Of course that’s not to say you can’t bash your hand into something and take a chip out of bentwood ring but I expect most people wearing these are more dainty and lets klutzy than I am. I’m also not likely to take it off when doing rough work in the garden, shop or garage.   I do take it off for showers and dish-washing but not much else.  I have these rings in several colours but the one I wear most often seems to be holding up fairly well, that said I’m starting to put more layers of CA glue on the inside of all my rings as the constant wearing seems to be thinning the inner finish far more than the outer.

Just a few of the woods I received, some work, some don't and many weren't labeled by species so I sell my rings by colour not wood type.. "what kind of wood is this?"  "Brown with spots." 

Ok so you're hooked, the first thing is find some veneer, you can buy a sample pack like I did at Lee Valley or some other wood working store and have enough sheets for several thousand rings (what the hell was I thinking?) or with a nice piece of wood and a good carpenters plane you can make your own shavings which will work just as well so long as you can make the long enough and a consistent thickness

As I don’t always wrap and glue the veneer perfectly straight I generally cut my strips at least 1-1.5 cm wide so I have plenty of leeway to sand my mistakes out. With practice you can eventually save wood but with the glut of veneer I have now I’m not really that concerned about it.  Cut your veneer with the grain using a good straight ruler,  a hobby knife, or one of those mini  pizza cutters things they use for crafts or even an office surplus guillotine.  When using a blade  make several shallow passes rather than hack through the wood in one cut so you have less chance of slippage from your straight edge and so you cut rather than tear the fiber in the wood.

Don't tell my wife where her biggest roast pan went

Next you find a container to soak your veneer strips in, many will say 2 hours of soaking is enough but I find a day or two works better and I’m even experimenting with boiling them for an hour or 2 then letting them sit.  If you find a type of wood you particularly like (the unlabeled black wood in my sample kit) but you find it hard to work with you can always experiment with an Alkali solution similar to many furniture manufactures use for bending wood,, that said I’m not too keen to playing with Caustic Soda in my basement but I might try it outside come summer. If you get a big selection of woods like I got in my sample pack you'll soon find that some were too thick and needed sanding down, some are either too brittle , have very short grain which won’t bent too well and some might even have burl hoes.  Trial and error time but remember to sort them into piles of ,,” good”,  “workable”, “needs to be sanded thinner” and “not suitable , AKA find a different project”   Trying the same wood 3 times only to find out it sucks ,, Sucks..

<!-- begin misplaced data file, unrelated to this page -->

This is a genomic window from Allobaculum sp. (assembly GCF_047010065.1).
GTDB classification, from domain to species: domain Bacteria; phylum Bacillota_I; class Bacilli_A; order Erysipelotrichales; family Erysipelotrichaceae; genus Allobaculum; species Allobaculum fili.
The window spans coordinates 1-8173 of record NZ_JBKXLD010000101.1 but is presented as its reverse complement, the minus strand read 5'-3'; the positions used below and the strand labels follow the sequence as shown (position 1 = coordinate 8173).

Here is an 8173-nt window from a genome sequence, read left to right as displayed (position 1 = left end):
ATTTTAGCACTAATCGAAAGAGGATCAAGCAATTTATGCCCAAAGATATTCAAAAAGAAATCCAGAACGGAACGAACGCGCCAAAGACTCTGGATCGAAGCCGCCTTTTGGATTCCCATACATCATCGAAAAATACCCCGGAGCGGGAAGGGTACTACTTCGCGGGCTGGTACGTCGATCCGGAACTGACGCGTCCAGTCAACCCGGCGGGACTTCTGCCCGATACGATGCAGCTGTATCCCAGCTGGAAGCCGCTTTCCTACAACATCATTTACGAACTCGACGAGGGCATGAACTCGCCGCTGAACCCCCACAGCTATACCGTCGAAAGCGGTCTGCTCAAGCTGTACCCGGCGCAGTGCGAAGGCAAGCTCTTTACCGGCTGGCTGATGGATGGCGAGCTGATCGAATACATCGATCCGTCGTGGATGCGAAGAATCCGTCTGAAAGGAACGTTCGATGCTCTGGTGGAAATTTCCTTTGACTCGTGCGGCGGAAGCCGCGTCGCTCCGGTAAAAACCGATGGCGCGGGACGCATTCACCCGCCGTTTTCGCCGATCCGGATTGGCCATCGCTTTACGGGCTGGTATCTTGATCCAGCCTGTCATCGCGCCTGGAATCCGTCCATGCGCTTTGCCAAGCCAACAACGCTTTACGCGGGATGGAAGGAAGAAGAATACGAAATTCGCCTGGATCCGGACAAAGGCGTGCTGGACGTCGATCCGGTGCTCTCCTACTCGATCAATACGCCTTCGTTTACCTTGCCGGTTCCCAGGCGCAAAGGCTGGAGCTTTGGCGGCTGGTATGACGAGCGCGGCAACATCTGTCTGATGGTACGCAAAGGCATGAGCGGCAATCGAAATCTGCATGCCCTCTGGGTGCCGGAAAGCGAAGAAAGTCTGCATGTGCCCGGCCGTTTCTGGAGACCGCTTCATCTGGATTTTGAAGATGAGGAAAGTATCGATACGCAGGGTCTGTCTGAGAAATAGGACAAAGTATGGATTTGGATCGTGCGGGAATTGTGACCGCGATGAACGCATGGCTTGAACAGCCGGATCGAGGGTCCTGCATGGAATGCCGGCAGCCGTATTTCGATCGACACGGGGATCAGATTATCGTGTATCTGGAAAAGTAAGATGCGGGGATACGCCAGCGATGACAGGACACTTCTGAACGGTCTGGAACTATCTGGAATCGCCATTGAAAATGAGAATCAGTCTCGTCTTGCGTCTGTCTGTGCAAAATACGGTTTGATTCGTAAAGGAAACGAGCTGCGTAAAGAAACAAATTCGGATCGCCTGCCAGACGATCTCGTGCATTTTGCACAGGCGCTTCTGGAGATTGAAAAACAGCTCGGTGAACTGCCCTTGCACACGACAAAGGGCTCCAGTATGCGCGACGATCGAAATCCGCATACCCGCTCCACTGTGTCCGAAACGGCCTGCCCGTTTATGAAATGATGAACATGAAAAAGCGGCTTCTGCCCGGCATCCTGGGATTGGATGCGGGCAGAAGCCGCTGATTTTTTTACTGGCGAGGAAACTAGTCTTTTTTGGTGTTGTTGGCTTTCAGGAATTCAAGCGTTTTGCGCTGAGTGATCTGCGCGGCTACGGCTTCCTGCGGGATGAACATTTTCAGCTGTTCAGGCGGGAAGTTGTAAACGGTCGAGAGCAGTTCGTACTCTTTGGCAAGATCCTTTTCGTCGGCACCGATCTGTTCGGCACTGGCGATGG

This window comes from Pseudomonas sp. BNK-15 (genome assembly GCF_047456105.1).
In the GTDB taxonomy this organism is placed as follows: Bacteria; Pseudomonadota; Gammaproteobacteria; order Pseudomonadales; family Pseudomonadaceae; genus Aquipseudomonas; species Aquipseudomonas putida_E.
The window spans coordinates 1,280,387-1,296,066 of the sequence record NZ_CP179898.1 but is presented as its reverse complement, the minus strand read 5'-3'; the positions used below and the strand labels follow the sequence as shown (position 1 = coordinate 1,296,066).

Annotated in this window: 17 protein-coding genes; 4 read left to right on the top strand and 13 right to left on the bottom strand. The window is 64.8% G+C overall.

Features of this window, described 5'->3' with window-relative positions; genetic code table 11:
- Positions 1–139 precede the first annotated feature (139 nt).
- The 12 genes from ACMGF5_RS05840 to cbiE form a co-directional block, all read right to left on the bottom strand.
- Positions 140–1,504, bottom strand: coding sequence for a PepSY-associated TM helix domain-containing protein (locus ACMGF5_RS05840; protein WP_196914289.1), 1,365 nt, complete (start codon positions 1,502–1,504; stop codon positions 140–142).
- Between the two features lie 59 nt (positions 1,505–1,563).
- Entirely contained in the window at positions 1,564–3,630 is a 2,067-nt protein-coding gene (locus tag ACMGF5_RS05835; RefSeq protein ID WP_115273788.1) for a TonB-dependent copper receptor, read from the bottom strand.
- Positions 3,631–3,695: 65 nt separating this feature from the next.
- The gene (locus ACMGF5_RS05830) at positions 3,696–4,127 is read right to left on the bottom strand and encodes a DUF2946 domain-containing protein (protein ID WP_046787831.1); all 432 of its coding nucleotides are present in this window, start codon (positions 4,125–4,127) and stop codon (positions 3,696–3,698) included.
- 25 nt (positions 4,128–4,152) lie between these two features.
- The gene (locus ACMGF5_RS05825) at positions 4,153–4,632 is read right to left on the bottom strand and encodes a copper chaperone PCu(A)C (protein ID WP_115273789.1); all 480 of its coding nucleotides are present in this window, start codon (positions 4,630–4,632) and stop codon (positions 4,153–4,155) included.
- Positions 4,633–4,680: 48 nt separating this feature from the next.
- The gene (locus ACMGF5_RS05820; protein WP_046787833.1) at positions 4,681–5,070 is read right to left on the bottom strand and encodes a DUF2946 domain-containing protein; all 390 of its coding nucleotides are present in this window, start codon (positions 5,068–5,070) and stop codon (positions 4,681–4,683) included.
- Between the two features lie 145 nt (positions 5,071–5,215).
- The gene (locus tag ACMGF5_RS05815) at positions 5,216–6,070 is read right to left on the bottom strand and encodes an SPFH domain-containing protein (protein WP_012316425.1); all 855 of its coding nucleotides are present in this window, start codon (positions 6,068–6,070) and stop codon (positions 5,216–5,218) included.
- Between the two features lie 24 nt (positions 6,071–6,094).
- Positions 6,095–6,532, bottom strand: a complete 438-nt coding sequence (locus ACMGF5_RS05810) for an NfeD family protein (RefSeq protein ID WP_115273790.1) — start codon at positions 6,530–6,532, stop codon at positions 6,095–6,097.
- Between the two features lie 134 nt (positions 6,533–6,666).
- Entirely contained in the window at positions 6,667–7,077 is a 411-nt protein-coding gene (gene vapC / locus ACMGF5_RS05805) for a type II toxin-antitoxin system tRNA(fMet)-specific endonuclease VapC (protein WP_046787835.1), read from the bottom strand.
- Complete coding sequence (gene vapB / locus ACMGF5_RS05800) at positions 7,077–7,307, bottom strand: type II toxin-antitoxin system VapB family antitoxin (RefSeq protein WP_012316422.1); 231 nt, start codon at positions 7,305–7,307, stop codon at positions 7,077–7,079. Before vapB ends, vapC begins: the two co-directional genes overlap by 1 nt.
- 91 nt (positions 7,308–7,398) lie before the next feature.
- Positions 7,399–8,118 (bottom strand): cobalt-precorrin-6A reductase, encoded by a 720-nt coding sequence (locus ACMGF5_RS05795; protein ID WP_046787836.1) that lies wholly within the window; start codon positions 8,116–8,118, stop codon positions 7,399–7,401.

Once you have thoroughly  soaked your veneer you can wrap it around a doweling that’s roughly ring size and tape it down to dry.  Once dry the veneer will be in a coil already very close to the right curve for your project.   If you find a wood that is still brittle when you try to wrap it you might need to work it a bit.  Add a little tension and pull the veneer around a partial radius of the dowel  much like you’d curl a piece of ribbon when gift wrapping..  Keep stressing and pulling the veneer over the dowel with increasing bend until it’s becomes more pliable.   This worrying can break or release tight fibres and while it may  take some time you can sometimes soften woods you’d otherwise not be able to use.. think of it like that note or piece of paper you folded so many times it became like cloth instead. 

Give them a day or two to dry, take the tape off and  toss your veneer blanks into a bin, from this point the work becomes less assembly line and you might decide to complete one project at a time

Next you need a form to wrap the veneer around for gluing,, I’m sure there are many things you could use, me I’d like to have a bunch of exactly sized forms turned on a lathe, in reality I’m using several sizes of dowel which I tape up with green painters tape to make  the dowel pieces a variety of sizes.   Generally I make from size 5 to 10 by  half sizes.  Since most of my rings have been  for ladies , sizes 5 to 8 would be fine for 90% of customers.

The trickiest part is the lamination.  
1. you need to roll the strips evenly so you don’t end up with a ring  that's twice as wide as the strip.